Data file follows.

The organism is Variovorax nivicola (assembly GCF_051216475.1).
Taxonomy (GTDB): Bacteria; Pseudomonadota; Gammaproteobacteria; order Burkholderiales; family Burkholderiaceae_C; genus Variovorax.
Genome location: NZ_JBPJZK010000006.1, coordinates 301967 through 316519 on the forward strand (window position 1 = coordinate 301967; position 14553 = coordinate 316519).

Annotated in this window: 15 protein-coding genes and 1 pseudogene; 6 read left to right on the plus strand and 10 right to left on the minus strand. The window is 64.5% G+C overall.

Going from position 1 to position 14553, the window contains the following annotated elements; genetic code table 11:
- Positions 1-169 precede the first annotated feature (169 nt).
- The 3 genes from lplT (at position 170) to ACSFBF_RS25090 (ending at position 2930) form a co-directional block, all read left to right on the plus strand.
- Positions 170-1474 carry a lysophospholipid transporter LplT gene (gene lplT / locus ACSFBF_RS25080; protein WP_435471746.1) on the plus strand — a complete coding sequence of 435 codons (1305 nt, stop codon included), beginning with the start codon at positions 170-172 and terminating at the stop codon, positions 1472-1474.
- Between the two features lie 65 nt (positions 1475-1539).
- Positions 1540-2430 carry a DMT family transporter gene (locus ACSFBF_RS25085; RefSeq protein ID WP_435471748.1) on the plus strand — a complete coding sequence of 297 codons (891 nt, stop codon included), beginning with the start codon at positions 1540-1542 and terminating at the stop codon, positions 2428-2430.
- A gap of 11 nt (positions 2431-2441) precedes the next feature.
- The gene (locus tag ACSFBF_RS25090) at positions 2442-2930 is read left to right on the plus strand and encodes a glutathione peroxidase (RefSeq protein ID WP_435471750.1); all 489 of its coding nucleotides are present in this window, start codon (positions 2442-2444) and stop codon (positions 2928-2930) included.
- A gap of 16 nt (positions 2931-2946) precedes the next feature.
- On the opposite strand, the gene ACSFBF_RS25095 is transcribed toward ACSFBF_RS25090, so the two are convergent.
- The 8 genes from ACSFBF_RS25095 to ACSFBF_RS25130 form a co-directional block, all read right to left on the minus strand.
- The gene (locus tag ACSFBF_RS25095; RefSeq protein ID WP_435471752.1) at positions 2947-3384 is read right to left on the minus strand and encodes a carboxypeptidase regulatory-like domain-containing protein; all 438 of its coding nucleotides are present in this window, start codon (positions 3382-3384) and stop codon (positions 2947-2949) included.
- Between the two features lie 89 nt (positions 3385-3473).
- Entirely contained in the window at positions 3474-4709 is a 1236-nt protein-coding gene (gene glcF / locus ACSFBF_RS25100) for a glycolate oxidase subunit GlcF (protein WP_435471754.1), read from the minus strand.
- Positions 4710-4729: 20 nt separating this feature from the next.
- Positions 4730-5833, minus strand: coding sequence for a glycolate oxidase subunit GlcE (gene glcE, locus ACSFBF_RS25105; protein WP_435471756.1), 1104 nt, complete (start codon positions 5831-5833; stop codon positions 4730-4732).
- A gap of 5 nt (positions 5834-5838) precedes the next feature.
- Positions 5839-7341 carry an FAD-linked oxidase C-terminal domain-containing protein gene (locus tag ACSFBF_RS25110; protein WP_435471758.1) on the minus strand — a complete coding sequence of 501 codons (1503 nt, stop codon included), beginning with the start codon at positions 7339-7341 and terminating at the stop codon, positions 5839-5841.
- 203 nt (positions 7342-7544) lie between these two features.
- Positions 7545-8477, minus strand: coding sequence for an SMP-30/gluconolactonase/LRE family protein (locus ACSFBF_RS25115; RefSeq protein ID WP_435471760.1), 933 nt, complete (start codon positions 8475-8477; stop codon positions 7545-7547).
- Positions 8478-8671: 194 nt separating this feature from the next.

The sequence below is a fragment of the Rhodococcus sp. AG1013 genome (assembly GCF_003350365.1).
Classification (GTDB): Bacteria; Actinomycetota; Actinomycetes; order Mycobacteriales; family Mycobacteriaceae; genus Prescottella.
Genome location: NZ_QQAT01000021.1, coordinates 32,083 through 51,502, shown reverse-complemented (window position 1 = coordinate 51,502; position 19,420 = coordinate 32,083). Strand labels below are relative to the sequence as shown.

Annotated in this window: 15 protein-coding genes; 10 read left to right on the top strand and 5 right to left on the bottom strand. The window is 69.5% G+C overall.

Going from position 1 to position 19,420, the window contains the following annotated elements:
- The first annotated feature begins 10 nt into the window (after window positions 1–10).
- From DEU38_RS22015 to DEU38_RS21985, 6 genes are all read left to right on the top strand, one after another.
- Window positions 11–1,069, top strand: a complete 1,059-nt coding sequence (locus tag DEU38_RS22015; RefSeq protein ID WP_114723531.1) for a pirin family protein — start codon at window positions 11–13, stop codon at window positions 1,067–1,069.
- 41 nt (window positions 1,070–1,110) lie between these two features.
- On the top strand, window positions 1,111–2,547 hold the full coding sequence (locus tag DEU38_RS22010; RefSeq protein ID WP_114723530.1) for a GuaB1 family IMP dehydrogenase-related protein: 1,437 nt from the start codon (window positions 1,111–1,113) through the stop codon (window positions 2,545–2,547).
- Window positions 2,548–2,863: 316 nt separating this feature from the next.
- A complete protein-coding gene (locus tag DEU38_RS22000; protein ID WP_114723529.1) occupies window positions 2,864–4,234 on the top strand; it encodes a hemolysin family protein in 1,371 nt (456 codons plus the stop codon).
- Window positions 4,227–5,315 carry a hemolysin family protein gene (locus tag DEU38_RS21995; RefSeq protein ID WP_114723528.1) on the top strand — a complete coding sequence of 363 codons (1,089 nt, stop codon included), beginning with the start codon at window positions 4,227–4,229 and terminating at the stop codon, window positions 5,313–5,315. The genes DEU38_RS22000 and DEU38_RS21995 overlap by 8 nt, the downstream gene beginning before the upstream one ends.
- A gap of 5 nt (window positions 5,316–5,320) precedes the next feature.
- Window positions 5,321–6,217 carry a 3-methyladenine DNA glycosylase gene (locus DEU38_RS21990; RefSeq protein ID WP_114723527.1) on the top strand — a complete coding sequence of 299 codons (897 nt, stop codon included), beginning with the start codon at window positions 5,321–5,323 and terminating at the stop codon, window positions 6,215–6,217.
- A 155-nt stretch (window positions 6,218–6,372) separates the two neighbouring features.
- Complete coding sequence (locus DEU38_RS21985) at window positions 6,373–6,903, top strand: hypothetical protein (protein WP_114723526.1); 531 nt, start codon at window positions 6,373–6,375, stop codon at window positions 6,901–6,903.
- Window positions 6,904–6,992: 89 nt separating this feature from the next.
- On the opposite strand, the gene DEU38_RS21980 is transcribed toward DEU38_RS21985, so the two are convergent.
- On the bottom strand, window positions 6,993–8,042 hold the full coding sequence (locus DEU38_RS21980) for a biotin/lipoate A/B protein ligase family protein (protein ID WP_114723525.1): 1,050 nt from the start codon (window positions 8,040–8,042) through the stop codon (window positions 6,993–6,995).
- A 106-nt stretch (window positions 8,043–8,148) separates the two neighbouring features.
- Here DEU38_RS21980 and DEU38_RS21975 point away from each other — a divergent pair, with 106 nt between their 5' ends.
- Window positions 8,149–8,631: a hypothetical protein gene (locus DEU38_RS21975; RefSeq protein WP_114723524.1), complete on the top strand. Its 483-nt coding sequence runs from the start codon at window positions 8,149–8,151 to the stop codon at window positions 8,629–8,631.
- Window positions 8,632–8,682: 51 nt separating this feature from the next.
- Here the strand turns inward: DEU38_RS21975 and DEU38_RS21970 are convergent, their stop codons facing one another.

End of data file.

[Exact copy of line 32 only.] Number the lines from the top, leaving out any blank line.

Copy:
- From DEU38_RS22015 to DEU38_RS21985, 6 genes are all read left to right on the top strand, one after another.